This entry is just me wondering about paths one takes to really understand a concept. On example of interning Strings.
Few days ago I asked one guy – freshly out of college but with 2,5 years of Java experience – two Java puzzles that I ask people occasionally. Only few people answered one well, he nearly got both. The puzzles were about Strings and comparisons in Java, and had quite a few quirks in the subject.
And this led me to thinking – where did I learn about that?
Turns out, thanks to Ruby.
Why not with Java? That’s peculiar, but when I first heard (and later read) about String immutability it was presented as a botched idea. Like, yeah, String is immutable but they had to add StringBuffer and StringBuilder.
So, I accepted that Java makers made a botched decision and never really gave it much thought.
Until I was writing Ruby and I came across symbols. For those who do not know how they look:
:'a stupid and lengthy name I don\'t want to store in memory repeatedly'
All above are symbols. Needless to say, I paused. I reread the example I found, with such oddities, and wondered, what the hell is this thing preceded by a colon? Is it a String? Well, it was and it wasn’t. An Object? Certainly. Everything is an Object in Ruby even more so than in Java (primitives, anyone?).
So I turned to Internet. I found two very good links that explained me what Symbols are for.
- Steve Litt’s explanation was very step by step and light to swallow. Though it dodges few questions – because of who it is aimed at.
- Kevin Clark’s blog post on the same, with few numbers and practical usages.
Both links gave me some understanding, that I quite recalled even today:
irb(main):002:0> puts :LAFK LAFK => nil irb(main):003:0> puts :LAFK.to_i 16645 => nil irb(main):004:0> puts :LAFK.to_s LAFK => nil irb(main):005:0> puts :LAFK.type (irb):5: warning: Object#type is deprecated; use Object#class Symbol => nil irb(main):006:0> puts :LAFK.class Symbol => nil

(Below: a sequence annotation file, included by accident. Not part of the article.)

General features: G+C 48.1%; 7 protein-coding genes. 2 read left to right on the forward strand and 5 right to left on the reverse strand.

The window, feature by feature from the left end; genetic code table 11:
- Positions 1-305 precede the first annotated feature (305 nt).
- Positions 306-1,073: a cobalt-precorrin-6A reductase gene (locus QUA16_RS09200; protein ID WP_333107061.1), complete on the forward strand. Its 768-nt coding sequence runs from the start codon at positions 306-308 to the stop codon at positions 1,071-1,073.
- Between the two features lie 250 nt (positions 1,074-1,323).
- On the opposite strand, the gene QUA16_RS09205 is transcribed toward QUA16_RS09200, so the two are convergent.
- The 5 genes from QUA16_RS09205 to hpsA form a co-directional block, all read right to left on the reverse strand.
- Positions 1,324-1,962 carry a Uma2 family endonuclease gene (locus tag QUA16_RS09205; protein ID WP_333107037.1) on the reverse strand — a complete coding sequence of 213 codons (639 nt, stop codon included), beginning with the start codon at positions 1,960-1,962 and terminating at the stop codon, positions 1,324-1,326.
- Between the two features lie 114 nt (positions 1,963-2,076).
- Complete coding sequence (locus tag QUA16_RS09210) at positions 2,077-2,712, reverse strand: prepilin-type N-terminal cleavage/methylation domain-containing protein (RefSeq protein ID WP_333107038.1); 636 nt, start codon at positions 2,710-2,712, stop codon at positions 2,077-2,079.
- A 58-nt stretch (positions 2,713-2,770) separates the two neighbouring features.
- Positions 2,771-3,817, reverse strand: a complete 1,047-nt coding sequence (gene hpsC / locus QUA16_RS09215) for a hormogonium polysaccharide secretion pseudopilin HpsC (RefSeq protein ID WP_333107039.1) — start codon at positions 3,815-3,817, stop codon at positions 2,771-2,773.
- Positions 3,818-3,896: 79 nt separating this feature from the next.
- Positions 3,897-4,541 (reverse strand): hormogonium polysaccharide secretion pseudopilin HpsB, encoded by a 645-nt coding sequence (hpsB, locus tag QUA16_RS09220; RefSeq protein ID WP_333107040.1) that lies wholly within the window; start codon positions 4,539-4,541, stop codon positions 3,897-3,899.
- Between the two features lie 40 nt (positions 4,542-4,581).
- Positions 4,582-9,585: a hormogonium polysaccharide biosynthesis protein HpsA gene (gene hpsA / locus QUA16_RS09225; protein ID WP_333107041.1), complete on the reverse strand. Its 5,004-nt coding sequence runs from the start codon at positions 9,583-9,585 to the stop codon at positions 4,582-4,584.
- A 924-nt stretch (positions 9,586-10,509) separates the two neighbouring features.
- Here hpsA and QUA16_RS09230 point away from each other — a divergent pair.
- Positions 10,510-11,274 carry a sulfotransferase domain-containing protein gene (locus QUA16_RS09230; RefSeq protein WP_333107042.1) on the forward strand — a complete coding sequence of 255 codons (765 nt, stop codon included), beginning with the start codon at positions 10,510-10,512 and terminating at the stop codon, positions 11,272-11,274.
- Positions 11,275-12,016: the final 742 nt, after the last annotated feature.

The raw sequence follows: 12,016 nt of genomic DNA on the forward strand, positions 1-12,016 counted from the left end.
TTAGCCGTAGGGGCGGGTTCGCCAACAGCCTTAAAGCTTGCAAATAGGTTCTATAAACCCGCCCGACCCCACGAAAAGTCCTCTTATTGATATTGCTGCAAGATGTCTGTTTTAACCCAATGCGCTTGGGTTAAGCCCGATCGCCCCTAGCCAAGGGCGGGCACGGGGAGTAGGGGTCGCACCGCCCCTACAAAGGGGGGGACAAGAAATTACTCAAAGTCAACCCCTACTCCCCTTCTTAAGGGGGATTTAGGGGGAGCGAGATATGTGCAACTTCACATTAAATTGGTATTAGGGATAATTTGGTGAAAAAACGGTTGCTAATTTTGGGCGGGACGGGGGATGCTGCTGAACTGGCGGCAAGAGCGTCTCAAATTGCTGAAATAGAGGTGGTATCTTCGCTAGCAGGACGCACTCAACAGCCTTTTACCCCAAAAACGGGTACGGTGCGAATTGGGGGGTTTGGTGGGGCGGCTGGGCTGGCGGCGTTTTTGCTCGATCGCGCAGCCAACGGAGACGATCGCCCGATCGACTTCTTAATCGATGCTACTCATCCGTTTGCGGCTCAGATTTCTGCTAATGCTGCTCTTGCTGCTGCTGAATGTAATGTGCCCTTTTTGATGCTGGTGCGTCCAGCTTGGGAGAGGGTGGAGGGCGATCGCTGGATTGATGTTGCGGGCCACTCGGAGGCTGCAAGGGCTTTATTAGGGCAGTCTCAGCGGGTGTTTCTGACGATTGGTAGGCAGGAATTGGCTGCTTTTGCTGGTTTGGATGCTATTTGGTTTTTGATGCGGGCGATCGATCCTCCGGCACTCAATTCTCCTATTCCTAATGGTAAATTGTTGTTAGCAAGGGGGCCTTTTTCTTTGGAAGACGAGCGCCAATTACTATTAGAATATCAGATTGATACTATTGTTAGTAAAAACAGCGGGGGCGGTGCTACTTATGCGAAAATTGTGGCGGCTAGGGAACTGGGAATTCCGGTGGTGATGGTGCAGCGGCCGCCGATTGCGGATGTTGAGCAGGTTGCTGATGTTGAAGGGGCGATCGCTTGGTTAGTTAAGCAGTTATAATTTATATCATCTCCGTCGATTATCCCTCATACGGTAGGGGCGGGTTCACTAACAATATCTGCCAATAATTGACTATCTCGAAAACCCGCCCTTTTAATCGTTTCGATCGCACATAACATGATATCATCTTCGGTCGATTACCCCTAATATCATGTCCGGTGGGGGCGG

Symbols are, in a way, immutable Strings. Strings that will not change, and therefore, should not clutter the memory with repeated occurrences. They serve as great hashcodes (to_i works!) and they won’t allow assignments.
So when I again heard about the immutable Strings topic I had some deeper knowledge, but while Symbols had the immutability down to no assignment works, this is not true for Java Strings. Interned Strings are one, but calling
new String("long name that I don't want to store in memory repeatedly") works around that.
So, there was more to it than I thought. I started looking around and certainly, there was. Beside:
- Immutable = can be cached = good for hashcode
- Immutable = comparing needs not be done char by char!
- String interning – good for memory
There also were few other reasons:
- Obvious result of String being final: lots of Java API wanted immutable params and rely on this now. Network or DB connection or file writers accept String parameters.
- Strings are used in classloader so we don’t want them changed in the middle.
This article nicely summarizes it.
Of course there is a lot more to String interning, but what I wanted to actually convey is something else.
Be a polyglot programmer
It’s fun. It broads your horizons. Since our brains work quite often by analogy, seeing same problems being tackled differently helps understand them better. So, even if your primary language is something you like and feel comfortable with, stray off “the right path” once in a while.
I learned quite a lot about String interning in general and in Java thanks to Ruby symbols.
Similarly, I understood better the pass-by-value in Java thanks to C pointers.
It pays to know other languages. Or, as Bach (not the composer but the tester) would say: knowledge attracts knowledge.